It is curious that in the recently concluded monsoon session of Parliament, both the government and the opposition avoided discussing in detail the snowballing National Spot Exchange (NSEL) crisis
. Why were the lawmakers silent on this while waxing eloquent on so many other issues? "NSEL is bigger than the Harshad Mehta scam," says Alok Churiwala, Vice Chairman of the BSE Brokers Forum. "Mehta only cheated the banks, while NSEL has breached the trust on a nationwide electronic platform."
Both NSEL and Jignesh Shah, its Vice Chairman, were not available for comment. The NSEL has defaulted on a payment of Rs 5,500 crore to some 13,000 investors. After trading stopped, it had put forward an eight-month plan to settle investors' dues, but it has already defaulted. At the time of going to press, it had paid investors just about Rs 297.5 crore against a commitment to pay Rs 522 crore. But of this too, the bulk, Rs 177.23 crore, has been sourced as a bridge loan from the NSEL's promoter Financial Technologies
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Meanwhile, the audit of the 20-odd NSEL- accredited warehouses by Swiss-based audit firm SGS has thrown up disconcerting findings. Stocks found so far are only about 15 per cent of the declared amount against which transactions took place on the NSEL. Sources say the audited warehouses were expected to have stocks worth Rs 2,200 crore, but the recovered stocks are worth only Rs 300 crore. How did the warehouses issues receipts without verifying the value of the commodities or checking for collateral? The size of the shortfall amount suggests it was more than just
This puts the spotlight on the role of the NSEL's own auditor - why was this not pointed out earlier? "The accounts for 2012/13 were in order. In fact, we verified 75 per cent of the transactions carried out on the NSEL and we did not find any problem," says Mukesh Shah, promoter of Mukesh P. Shah & Co, the NSEL's auditors. There is another unanswered question - the mysterious depletion of the NSEL's settlement guarantee fund (SGF) after trading was stopped. It was earlier stated to be Rs 800 crore, it is now Rs 60 crore. "Liquid investment including fixed deposits receipts and investment in mutual funds were genuine and they were also verified by the banks. In fact, funds close to Rs 800 crore existed in the SGF till July 2013," says Mukesh Shah.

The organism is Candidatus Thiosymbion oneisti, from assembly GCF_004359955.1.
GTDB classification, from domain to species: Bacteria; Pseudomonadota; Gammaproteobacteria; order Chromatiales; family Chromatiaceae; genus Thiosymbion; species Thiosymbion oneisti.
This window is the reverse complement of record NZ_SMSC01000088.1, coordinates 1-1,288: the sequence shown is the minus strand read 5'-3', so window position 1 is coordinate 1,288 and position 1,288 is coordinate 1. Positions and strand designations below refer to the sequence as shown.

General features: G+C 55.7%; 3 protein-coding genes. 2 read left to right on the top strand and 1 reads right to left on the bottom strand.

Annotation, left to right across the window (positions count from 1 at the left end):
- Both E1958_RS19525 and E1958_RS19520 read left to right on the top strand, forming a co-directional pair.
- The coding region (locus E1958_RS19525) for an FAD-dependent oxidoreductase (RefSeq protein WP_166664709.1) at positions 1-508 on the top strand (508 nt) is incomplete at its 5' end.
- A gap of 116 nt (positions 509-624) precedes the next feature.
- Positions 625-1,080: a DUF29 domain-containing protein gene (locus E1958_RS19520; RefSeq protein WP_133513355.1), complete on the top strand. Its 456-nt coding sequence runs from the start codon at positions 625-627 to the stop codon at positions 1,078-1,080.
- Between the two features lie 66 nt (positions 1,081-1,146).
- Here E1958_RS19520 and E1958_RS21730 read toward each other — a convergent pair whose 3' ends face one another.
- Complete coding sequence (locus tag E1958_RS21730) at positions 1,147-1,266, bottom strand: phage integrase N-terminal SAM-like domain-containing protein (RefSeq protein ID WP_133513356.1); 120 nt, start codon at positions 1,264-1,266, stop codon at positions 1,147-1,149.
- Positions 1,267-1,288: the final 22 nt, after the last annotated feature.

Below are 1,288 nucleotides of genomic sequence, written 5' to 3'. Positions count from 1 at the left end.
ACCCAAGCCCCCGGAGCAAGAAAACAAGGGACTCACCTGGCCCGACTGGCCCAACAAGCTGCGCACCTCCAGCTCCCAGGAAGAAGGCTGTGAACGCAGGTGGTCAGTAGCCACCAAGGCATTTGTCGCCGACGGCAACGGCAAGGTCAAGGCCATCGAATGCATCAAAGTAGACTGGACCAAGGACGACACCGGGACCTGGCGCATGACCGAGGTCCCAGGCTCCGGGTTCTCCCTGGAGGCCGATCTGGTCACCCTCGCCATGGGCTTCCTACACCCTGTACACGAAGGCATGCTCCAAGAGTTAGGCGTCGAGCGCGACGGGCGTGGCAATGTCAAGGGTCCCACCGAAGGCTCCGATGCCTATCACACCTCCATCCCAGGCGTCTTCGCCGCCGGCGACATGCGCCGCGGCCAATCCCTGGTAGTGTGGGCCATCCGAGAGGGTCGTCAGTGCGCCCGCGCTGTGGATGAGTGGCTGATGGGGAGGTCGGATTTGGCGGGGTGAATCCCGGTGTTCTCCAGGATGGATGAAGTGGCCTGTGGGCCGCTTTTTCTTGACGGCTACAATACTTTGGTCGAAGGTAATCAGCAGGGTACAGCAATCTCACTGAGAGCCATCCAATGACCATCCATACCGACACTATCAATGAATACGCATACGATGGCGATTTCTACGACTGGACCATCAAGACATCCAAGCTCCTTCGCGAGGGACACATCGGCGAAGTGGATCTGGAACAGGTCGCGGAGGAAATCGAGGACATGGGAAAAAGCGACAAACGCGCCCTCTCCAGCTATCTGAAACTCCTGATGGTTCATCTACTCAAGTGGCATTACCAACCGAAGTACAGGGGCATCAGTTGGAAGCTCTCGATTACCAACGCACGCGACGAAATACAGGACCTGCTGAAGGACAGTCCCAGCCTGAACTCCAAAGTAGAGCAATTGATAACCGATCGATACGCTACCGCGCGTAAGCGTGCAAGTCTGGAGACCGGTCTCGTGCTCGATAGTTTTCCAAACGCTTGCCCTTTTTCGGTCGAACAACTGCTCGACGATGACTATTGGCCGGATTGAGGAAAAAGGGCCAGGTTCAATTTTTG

The NSEL last year replaced its previous audit firm SV Ghatalia, a member firm of Ernst & Young Global, with Mukesh P. Shah & Co. There were differences between SV Ghatalia and the NSEL on stock reconciliation and the auditor wasn't willing to sign NSEL's financial statements, according to sources. E&Y officials were not available to comment on the issue.
NSEL had put forward an eight-month plan to settle investors' dues, but it has already defaulted
Separately, the board of the NSEL launched a formal complaint against its former CEO Anjani Sinha and his team with the Economic Offences Wing (EOW) of the Mumbai Police. This is seen as a move by Jignesh Shah to absolve himself of the blame for the crisis. The board has alleged that the earlier management was probably hand in glove with the entities that defaulted on their payment obligations. "The EOW has formed a special investigation team and is collating information from other regulatory agencies, including the Registrar of Companies and the Forward Markets Commission. The Mumbai police wing after its investigation will be filing a first information report," says an exchange official.
The NSEL itself could face criminal proceedings. The Union government is reportedly mulling action against its officials on various charges, including money laundering.
Shah is seen to be buying time not only to extricate himself from the nsel mess, but also to cash in his investments
Meanwhile, Shah has hired top lawyers to defend himself if the government initiates action against him, as is widely expected. If it does, the government can attach his personal assets along with those of FT and its subsidiary. "He is ring fencing himself. The case against Sinha and others could be a strategy," says a NSEL lawyer on condition of anonymity. By trying to make Sinha own responsibility for the fiasco at the NSEL, Shah is trying to safeguard his interests. In the worst case scenario, FT can write-off its investments in the NSEL.
Sources say Shah is buying time not only to extricate himself from the NSEL mess, but also to cash in his investments. Some analysts believe FT could sell its controlling 26 per cent stake in the commodity exchange Multi Commodity Exchange (MCX) as well.
However, many are wondering why the government is delaying action in the matter. "The government has been acting and a high level committee is in place. But while Parliament is in session the report will not be out. It doesn't want to give the opposition a chance to pounce," says Churiwala.
But untangling the mess won't be easy. "Investors should get their money. Today, he (Jignesh Shah) has zero willingness and partial ability to pay," says Churiwala.